The Kenyan market is experiencing the normal real estate cycles of rising demand, peaking market, falling market then bottoming out.
Many areas in Nairobi look like giant construction sites, with cranes towering over the skyline. The city is a major driver of the real-estate sector, which has been growing steadily since the start of the century.
The real estate comprised 13.8 per cent of the country’s gross domestic product in 2016, up from 10.5 per cent in 2000, according to Kenya’s National Bureau of Statistics.
Over the past decade alone, property prices in Kenya have grown five-fold, according to HassConsult.
It is not just malls that are sprouting up around the capital, but apartments, detached and semi-detached units, and bars and restaurants as well.
But now, questions are being asked as to whether it’s all been too much, too quickly. Empty housing blocks and office spaces are a common sight.
According to property services company Broll Kenya, there are occupancy rates as low as 60 per cent in some buildings in Upper Hill and Westlands. An oversaturation of malls is also causing concerns.
In the past seven years, nearly 50 malls have been built in Nairobi, with 19 more under construction. The property sector has enjoyed strong growth for over a decade, with some investors, such as Centum which owns the Two Rivers project and Tatu City posting a six-fold return.
Some foreign investors are betting big on Nairobi’s property sector.
Hass Petroleum and White Lotus broke ground in May 2017 on The Pinnacle, a twin-towered, multi-purpose building that is set to become Africa’s tallest, at a cost of Sh22 billion.
But there are fears that the cost of housing is too high for the majority of Nairobians. The rapid growth of prices in the country’s property market has made home ownership an unreachable goal for many people.
Despite the demand, many new units will remain empty. In some of Nairobi’s attractive neighbourhoods – such as Kileleshwa, Kilimani, and Lavington – demand has reached a plateau. Savvy investors are rolling out more furnished apartments and are using the short-term rental website to keep them occupied.
While casual observers would see empty apartments as a sign of a stagnating market, others argue that they are a way of people choosing to extend the speculative phase to wait for better prices.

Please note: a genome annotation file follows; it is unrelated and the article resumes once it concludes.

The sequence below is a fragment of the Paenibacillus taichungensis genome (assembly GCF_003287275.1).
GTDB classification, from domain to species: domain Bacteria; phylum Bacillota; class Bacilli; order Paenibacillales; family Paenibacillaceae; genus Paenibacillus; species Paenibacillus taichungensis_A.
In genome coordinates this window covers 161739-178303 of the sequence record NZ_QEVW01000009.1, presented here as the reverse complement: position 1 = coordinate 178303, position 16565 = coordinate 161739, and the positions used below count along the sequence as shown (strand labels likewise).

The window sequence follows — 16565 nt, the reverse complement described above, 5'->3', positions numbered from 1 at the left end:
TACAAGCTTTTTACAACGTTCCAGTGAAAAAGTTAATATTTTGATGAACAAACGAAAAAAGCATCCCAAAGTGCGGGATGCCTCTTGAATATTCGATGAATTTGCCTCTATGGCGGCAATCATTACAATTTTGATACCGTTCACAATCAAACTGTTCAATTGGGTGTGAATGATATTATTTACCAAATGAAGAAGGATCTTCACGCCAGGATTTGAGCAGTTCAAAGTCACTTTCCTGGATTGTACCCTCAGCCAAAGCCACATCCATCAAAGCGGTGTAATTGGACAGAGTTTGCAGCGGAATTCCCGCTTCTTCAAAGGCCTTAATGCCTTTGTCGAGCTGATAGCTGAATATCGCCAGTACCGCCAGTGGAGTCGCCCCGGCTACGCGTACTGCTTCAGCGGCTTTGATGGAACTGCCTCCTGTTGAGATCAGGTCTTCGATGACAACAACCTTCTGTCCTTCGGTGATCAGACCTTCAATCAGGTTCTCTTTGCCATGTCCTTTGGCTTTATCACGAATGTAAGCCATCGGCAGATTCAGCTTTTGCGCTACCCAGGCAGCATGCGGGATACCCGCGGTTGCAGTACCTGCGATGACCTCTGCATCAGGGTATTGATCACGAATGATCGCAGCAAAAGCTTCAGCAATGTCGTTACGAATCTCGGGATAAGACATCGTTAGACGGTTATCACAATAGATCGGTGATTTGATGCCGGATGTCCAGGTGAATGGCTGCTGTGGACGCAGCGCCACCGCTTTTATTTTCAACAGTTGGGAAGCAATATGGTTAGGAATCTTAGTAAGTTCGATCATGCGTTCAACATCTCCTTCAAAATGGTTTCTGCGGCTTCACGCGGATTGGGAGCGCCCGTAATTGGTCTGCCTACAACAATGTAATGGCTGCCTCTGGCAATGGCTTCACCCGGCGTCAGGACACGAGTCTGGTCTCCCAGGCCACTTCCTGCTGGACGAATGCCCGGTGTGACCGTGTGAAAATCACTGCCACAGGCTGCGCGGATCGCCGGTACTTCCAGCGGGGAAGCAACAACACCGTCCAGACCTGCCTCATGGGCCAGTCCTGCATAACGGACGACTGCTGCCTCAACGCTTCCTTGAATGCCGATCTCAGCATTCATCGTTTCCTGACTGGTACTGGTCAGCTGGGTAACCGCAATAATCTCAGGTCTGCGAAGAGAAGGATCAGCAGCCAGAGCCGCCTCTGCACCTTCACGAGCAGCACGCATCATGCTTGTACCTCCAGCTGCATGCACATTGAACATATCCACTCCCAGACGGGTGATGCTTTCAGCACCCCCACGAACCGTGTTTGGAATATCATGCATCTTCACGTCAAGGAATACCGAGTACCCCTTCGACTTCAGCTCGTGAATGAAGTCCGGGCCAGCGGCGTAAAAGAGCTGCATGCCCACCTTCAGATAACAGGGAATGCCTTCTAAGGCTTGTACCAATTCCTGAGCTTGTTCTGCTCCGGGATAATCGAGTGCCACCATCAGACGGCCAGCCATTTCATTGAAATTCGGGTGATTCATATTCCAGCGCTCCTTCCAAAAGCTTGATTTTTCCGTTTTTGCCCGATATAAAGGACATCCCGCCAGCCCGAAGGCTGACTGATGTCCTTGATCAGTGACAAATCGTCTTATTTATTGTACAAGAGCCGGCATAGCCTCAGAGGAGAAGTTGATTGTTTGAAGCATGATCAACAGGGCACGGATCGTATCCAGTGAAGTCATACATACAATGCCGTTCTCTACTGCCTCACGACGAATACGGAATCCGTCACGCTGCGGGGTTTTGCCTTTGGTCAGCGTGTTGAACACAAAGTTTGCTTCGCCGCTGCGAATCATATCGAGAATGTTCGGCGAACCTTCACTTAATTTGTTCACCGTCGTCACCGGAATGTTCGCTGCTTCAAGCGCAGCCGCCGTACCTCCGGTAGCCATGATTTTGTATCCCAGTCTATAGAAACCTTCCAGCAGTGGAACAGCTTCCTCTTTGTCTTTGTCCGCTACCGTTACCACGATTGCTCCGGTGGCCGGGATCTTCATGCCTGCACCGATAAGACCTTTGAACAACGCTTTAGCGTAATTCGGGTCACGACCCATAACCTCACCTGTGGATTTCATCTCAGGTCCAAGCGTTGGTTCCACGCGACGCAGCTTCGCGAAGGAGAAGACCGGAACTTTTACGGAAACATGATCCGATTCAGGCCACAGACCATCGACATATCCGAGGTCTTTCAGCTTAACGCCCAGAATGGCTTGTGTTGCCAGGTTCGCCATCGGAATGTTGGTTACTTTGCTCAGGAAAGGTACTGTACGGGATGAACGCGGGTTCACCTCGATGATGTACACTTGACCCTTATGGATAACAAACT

Is this a bubble? Will the local property market crash?
The answer depends on whom you ask. Some people argue that high prices of homes in Kenya are based on demand and supply, while others believe the prices are exaggerated and a major correction is imminent.
Housing bubbles starts with an increase in demand, in the face of limited supply, which takes a relatively extended period to replenish and increase.
One of the significant reason for a Bubble to occur is increasing demand that supersedes supply, which eventually leads to a property bubble as the prices rise to levels that are unaffordable by the public.
However, it can be argued that there is no bubble in the Kenyan market. Instead, the rising demand for land, fluctuating marketing values, and the rapid price increments show the rising phase of the local real estate market that is characterised by low supply, high demand leading to increasing prices.
The more than 44 million people and it’s 4.2 million strong capital Nairobi acts as a gateway to a regional East African market, with a population of about 150 million people.
Thus, the industry has been accelerating at a rapid speed and making a substantial contribution to the country’s GDP growth figures on the back of rising demand for multiple-use and residential developments.
Domestically, there is an increase in population, incomes are on the rise and economy has been outperforming attracting the interests of global funds and institutional investors.
More than 200,000 homes need to be built a year, but only 50,000 new units are being built annually, leaving around 150,000 Kenyans un-housed every year with middle-income earners in urban areas most affected.
In Nairobi, more than 67 per cent of all residents live in informal settlements.
The proportion of owner-occupied households in the urban areas currently stands at just 18 per cent, compared to 82 per cent in rural areas. Kenya has also been witnessing a lot of diaspora inflows.
The country received Sh163 billion in 2016 and it is projected to receive more. Over 60 per cent of this money goes to real estate with the other percentage going to support families.
The Kenyan market is thus not experiencing a bubble but the normal real estate cycles of rising demand, peaking market, falling market then bottoming out.
-The writer is a property lawyer